But even “leaving” is frequently planned out.  The mediator might request one of the two sides to wait in their private room for an additional five or ten minutes to give the other side time to go down the elevator and drive away so that the parties do not interact or personally see one another.

 

The Objective of Mediation is NOT to Settle

Let’s now return to the topic of this column about what should be the “objective” of mediation from the landlord’s or employer’s perspective.  

First, let me tell you what the objective is “not.”  It is NOT to settle the lawsuit.  Conversely, if settlement were the objective of mediation, then no settlement would mean that the mediation was a failure.

Of course, it is true that landlords and employers who are about to attend a mediation do so with the hope that the case will settle then and there.  But if settlement were the landlord’s or employer’s objective of mediation, then just about every case could be settled.  Just offer the tenant or resident manager $1,000,000 or some other ridiculous amount of money and the litigation will settle.  Would the landlord or employer then view that as a successful mediation?  Obviously not.

 

Here is the Landlord’s/Employer’s Objective in Mediation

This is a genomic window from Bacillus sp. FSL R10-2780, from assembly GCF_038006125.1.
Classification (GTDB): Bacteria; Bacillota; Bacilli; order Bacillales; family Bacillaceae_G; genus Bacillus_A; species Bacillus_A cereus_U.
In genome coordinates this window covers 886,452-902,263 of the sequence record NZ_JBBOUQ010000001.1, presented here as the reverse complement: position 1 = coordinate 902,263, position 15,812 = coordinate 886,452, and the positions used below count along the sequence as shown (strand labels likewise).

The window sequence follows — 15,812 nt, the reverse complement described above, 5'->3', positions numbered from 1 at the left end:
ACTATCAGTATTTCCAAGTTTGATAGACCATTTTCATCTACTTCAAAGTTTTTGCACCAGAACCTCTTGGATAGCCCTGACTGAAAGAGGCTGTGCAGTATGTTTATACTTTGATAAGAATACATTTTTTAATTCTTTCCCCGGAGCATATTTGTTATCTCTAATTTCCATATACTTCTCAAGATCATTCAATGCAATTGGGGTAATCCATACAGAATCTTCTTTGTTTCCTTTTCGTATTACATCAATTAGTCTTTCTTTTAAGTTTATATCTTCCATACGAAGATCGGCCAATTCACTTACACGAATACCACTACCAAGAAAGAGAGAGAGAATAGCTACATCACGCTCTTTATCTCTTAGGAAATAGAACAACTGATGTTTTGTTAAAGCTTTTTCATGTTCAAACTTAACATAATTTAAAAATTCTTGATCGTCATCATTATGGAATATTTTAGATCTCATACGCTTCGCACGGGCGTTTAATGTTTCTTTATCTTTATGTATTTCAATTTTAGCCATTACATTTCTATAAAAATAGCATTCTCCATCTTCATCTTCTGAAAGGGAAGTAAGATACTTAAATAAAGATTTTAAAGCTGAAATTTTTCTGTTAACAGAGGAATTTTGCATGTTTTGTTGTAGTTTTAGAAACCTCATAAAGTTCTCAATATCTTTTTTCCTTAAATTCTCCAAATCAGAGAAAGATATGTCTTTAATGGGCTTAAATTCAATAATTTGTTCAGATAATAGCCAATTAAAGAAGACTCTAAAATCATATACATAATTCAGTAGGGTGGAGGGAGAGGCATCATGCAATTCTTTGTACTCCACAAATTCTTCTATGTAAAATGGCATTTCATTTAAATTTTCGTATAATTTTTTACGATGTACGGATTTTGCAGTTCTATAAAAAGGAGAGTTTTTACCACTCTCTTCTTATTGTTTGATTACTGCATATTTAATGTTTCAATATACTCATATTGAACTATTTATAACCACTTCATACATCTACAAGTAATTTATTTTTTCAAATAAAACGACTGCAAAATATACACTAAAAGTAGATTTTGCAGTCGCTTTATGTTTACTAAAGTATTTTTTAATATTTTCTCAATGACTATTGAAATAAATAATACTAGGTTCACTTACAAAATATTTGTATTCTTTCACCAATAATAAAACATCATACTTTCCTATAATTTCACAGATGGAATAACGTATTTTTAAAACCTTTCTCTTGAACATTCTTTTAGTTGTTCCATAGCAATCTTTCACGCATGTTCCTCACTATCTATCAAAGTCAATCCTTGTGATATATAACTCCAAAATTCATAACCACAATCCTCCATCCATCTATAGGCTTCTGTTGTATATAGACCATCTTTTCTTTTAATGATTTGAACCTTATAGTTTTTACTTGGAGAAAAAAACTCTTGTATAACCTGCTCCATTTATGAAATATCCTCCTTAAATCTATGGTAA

The objective of mediation is for the landlord or employer to determine by the end of the proceeding the answer to this question: What is the minimum amount of money the tenant or resident manager will accept in exchange for a complete dismissal of the tenant’s/resident manager’s lawsuit?  Once the number is determined, the mediation was successful from the landlord’s or employer’s perspective, whether or not the case is then settled.  Here is why:

Once the amount is determined, the landlord/employer is in control of his/her owner destiny. That is because he/she is then in a position to pay the lowest number and end the litigation, or reject it and continue with his/her defense of the action.

But ascertaining the tenant’s or resident manager’s bottom line amount that he/she will accept in exchange for a dismissal is the difficult part and is where expert skill and negotiation come into play by the landlord’s or employer’s attorney.  To obtain the lowest number, the attorney needs to make compelling, or at least persuasive, arguments to the meditator, who in turn presents them to the tenant’s/manager’s attorney, as to why the claimant’s facts are weak, why the landlord’s/employer’s facts are strong, why the law does not support the claimant’s claims based on those facts, and why the law is more favorable to the landlord or employer based on the facts.